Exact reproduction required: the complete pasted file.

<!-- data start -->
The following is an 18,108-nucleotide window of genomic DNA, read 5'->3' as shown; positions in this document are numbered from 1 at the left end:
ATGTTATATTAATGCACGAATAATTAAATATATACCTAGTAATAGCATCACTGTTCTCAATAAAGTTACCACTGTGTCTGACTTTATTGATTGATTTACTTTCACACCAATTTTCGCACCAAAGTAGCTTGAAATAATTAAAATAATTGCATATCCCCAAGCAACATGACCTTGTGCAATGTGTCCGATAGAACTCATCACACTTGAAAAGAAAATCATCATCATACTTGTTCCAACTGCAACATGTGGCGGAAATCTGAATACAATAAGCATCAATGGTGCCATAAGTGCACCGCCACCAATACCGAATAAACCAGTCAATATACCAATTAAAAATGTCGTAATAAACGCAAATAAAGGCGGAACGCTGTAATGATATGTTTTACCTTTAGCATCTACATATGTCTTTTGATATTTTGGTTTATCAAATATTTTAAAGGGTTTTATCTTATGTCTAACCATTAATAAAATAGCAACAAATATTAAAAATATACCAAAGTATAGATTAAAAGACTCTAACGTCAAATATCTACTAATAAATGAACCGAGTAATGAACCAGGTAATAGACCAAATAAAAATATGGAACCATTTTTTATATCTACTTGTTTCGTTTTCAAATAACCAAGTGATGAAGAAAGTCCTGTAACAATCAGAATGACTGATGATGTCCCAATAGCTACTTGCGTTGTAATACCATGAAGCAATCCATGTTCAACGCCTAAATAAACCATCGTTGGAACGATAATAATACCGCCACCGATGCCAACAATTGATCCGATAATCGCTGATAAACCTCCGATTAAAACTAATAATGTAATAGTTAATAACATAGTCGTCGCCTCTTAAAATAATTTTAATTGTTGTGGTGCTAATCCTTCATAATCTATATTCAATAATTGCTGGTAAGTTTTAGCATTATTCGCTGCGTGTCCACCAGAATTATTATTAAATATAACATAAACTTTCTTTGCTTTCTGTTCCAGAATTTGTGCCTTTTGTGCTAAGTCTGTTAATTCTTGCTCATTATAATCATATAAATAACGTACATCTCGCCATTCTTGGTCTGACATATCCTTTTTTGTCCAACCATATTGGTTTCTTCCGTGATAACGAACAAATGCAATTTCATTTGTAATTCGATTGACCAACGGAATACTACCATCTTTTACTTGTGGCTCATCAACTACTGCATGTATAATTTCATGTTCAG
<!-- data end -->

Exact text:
The following is an 18,108-nucleotide window of genomic DNA, read 5'->3' as shown; positions in this document are numbered from 1 at the left end:
ATGTTATATTAATGCACGAATAATTAAATATATACCTAGTAATAGCATCACTGTTCTCAATAAAGTTACCACTGTGTCTGACTTTATTGATTGATTTACTTTCACACCAATTTTCGCACCAAAGTAGCTTGAAATAATTAAAATAATTGCATATCCCCAAGCAACATGACCTTGTGCAATGTGTCCGATAGAACTCATCACACTTGAAAAGAAAATCATCATCATACTTGTTCCAACTGCAACATGTGGCGGAAATCTGAATACAATAAGCATCAATGGTGCCATAAGTGCACCGCCACCAATACCGAATAAACCAGTCAATATACCAATTAAAAATGTCGTAATAAACGCAAATAAAGGCGGAACGCTGTAATGATATGTTTTACCTTTAGCATCTACATATGTCTTTTGATATTTTGGTTTATCAAATATTTTAAAGGGTTTTATCTTATGTCTAACCATTAATAAAATAGCAACAAATATTAAAAATATACCAAAGTATAGATTAAAAGACTCTAACGTCAAATATCTACTAATAAATGAACCGAGTAATGAACCAGGTAATAGACCAAATAAAAATATGGAACCATTTTTTATATCTACTTGTTTCGTTTTCAAATAACCAAGTGATGAAGAAAGTCCTGTAACAATCAGAATGACTGATGATGTCCCAATAGCTACTTGCGTTGTAATACCATGAAGCAATCCATGTTCAACGCCTAAATAAACCATCGTTGGAACGATAATAATACCGCCACCGATGCCAACAATTGATCCGATAATCGCTGATAAACCTCCGATTAAAACTAATAATGTAATAGTTAATAACATAGTCGTCGCCTCTTAAAATAATTTTAATTGTTGTGGTGCTAATCCTTCATAATCTATATTCAATAATTGCTGGTAAGTTTTAGCATTATTCGCTGCGTGTCCACCAGAATTATTATTAAATATAACATAAACTTTCTTTGCTTTCTGTTCCAGAATTTGTGCCTTTTGTGCTAAGTCTGTTAATTCTTGCTCATTATAATCATATAAATAACGTACATCTCGCCATTCTTGGTCTGACATATCCTTTTTTGTCCAACCATATTGGTTTCTTCCGTGATAACGAACAAATGCAATTTCATTTGTAATTCGATTGACCAACGGAATACTACCATCTTTTACTTGTGGCTCATCAACTACTGCATGTATAATTTCATGTTCAG